Thursday, March 8, 2012


Interview by A. 'Kav' Kaviraj

Ross Campbell is an indie comics artist and writer and some of his best known works are Wet Moon and Shadoweyes. He describes Wet Moon as, "A drama/romance/comedy/mystery thing, sort of teen drama meets Twin Peaks, set in the fictional city of Wet Moon, and features primarily teenage girls and ambiguous supernatural elements in a decompressed, plotless slice-of-life type set up." Ross Campbell was kind enough to answer some questions via email. Thanks, Ross.

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Your dialogue in Wet Moon is SO realistic-I have known goths who talk and act like this. How much of the dialogue is stuff you actually heard?

Thanks! There are a few scenes that are inspired by real life events, but most of the actual dialogue is made up from scratch. With the dialogue that's based on something that was actually said, I still retool it and rewrite it so it fits the context in the story and fits the character.

How did you come up with the name Wet Moon for the setting?

A wet moon is when a crescent moon is on its side with the points going upward, like the shape of a bowl or a smile. The term 'wet moon' is Hawaiian in origin and comes from the idea that the bowl-shaped moon would fill up with rain. I thought it fit well as a name for the fictional city in the comic.

How long does it take you to do a page?

It really varies depending on how complex the page is. Pages with elaborate backgrounds or larger groups of characters interacting take me the longest, maybe several hours from start to finish, while simpler pages can take as little as 2 or 3 hours.

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If Trilby dies in Wet Moon 6 I will be so disappointed. She is the most lively character of the series. If she is dead, can you at least bring her back as a zombie?

Haha. I think you've got the wrong comic if you're asking for zombies!

What artistic impulse made you start up a whole new series, Shadoweyes...was Wet Moon getting boring or something?

It's not that Wet Moon got boring, no, it's that I really love the Shadoweyes characters and had to do something with them, I had to get them out there. I've always alternated Wet Moon volumes with other books, though, so it's nothing new; after I did Wet Moon 1 I did The Abandoned, after Wet Moon 2 I did Water Baby, and during the period I did Wet Moon volumes 3-5 I was also doing issues of Mountain Girl and some stuff for DC/Vertigo. I just have a lot of ideas and I like doing different things.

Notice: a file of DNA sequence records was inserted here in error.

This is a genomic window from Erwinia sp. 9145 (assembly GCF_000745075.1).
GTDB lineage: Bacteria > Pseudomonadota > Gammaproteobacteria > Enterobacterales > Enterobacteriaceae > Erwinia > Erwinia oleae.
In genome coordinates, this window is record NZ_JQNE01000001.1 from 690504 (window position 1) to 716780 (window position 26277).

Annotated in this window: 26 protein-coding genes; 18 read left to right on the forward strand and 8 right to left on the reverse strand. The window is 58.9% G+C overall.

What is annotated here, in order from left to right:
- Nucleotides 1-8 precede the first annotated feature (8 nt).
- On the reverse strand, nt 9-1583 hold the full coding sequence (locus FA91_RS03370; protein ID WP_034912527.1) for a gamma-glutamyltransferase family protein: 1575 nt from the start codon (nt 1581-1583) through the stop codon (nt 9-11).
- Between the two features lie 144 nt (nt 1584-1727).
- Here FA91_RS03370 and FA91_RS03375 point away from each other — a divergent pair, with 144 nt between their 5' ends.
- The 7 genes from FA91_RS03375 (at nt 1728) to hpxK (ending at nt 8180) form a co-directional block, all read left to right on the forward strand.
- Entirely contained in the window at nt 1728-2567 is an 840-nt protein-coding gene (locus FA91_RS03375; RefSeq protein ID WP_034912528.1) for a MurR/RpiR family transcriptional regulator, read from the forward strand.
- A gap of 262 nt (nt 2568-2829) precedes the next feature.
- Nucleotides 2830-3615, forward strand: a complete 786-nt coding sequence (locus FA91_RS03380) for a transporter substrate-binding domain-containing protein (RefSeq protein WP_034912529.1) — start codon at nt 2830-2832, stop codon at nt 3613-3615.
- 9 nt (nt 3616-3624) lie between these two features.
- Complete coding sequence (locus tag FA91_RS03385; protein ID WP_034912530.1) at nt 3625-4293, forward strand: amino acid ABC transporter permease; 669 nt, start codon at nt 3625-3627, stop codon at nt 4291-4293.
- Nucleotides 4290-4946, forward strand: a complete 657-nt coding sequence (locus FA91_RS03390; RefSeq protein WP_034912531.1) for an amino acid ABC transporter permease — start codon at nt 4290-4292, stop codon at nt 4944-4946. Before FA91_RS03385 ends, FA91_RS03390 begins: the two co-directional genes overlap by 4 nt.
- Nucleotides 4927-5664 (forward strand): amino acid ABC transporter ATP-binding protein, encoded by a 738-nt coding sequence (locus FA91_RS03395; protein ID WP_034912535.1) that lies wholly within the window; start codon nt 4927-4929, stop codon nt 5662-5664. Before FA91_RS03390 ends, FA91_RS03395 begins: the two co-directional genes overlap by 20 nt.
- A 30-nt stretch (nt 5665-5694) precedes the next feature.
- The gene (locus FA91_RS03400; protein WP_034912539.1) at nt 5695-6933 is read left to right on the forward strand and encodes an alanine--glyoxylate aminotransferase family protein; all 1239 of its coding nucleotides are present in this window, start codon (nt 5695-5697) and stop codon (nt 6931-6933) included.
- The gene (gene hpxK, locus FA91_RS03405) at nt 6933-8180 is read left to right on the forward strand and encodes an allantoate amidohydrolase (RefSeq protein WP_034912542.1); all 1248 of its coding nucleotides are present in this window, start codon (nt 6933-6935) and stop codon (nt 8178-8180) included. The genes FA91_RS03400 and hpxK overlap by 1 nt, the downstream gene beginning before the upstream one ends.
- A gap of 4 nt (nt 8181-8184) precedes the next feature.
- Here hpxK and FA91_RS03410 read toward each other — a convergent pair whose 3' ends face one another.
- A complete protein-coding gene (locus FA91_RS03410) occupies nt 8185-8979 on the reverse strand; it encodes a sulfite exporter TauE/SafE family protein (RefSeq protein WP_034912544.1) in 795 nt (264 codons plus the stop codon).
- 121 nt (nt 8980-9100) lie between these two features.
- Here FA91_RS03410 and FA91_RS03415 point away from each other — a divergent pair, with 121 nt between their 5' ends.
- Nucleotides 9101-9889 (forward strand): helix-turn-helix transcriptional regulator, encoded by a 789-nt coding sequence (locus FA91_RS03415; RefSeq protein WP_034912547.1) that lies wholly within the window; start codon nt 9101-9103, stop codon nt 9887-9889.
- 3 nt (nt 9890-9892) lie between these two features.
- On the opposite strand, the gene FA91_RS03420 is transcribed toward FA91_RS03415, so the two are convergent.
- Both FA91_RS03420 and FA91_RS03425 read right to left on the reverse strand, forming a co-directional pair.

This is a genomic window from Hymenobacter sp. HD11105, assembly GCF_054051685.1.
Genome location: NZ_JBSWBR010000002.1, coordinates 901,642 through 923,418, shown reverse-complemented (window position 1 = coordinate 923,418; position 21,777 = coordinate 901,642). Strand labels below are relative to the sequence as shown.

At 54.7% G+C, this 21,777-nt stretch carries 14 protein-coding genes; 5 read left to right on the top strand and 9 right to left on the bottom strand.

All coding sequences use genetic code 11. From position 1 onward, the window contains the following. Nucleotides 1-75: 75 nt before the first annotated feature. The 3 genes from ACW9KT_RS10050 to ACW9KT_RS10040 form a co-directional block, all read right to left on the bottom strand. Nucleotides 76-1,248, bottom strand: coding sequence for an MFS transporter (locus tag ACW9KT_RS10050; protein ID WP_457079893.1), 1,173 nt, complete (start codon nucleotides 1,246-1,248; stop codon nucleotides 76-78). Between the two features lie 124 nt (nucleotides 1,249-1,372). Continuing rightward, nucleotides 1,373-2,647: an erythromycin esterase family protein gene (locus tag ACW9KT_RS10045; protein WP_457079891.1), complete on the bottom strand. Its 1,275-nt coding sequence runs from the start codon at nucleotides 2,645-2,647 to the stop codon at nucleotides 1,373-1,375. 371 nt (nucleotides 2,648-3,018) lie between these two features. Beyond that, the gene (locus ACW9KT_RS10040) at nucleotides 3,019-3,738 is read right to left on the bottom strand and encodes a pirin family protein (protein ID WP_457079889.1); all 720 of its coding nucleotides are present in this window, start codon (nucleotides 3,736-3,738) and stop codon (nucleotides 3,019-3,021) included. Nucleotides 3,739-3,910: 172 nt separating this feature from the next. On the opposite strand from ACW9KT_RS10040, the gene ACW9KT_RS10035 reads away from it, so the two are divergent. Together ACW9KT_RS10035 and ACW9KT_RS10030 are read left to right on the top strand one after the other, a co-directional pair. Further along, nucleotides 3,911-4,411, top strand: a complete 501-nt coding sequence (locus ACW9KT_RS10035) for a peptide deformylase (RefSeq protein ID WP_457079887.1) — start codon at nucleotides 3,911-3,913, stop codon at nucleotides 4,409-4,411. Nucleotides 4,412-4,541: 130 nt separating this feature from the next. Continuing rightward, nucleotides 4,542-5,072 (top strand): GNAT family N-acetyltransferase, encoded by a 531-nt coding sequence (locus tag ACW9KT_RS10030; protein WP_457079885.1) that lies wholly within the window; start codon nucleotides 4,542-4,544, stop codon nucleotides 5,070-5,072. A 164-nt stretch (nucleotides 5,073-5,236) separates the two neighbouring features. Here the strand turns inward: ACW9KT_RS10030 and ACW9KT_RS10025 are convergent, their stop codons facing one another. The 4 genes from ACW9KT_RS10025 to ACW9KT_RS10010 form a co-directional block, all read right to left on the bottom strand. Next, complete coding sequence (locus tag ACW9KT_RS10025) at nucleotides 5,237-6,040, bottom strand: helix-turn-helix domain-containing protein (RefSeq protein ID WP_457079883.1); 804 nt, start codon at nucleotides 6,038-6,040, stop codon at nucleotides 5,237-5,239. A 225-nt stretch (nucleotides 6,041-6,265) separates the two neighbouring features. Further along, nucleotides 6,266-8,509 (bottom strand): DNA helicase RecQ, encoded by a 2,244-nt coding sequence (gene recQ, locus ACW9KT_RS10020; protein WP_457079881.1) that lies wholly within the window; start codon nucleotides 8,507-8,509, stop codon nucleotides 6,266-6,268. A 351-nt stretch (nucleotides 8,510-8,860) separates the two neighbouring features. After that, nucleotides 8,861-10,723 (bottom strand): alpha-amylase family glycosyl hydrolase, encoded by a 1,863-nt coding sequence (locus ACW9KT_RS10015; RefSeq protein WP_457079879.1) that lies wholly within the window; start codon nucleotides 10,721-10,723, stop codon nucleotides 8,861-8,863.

I have several pages of your great original art. Where can others go to purchase such future-valuable pieces?

Thank you for the purchases! Anyone who's interested in artwork can contact me directly at

Can you go over your process from a blank sheet of paper to a finished page?

I start with thumbnails, which are about 2.5 x 3.5 inches, I thumbnail the whole book before any "actual" drawing. After that I take the thumbnails and blow them up to a bigger size, I used to work really big but these days my pages are small, about 7 x 11 inches, and then with pencil I lightbox over the thumbnail on a piece of bristol paper. Then depending on the book I tighten up the pencils, which is what I usually do now, Wet Moon has been pencil since volume 3, and the pencil serves as the final linework and I scan it in and throw greytones on it and then lettering. If I'm inking, I keep the pencilwork looser and then ink over that. Then for Shadoweyes which is all digitally-drawn, I scan the thumbnails into the computer and trace over them right in Photoshop. For stuff I'm not lettering or coloring myself, the process stops there and somebody else does the rest.

Do you write a whole book before you start drawing it?

Yeah, definitely. I used to write while thumbnailing but as my stuff got more complex and more focused on the dialogue and conversations, I started doing scripts first. It really helps me, knowing how the dialogue is going to go, what the characters are talking about and framing everything around that, making sure there's enough room on each page for what's being said, and I like rearranging scenes in the script stage and knowing how long the book will be. Things still change after scripting, though, a script isn't set in stone and I change how scenes flow or delete or add new ones during thumbnailing.

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You can visit Ross Campbell's web page here

A. Kaviraj is an artist and writer at Champion City Comics. His works include Dr Death vs The Vampire, Doctor Death vs The Zombie, and The End of Paradise

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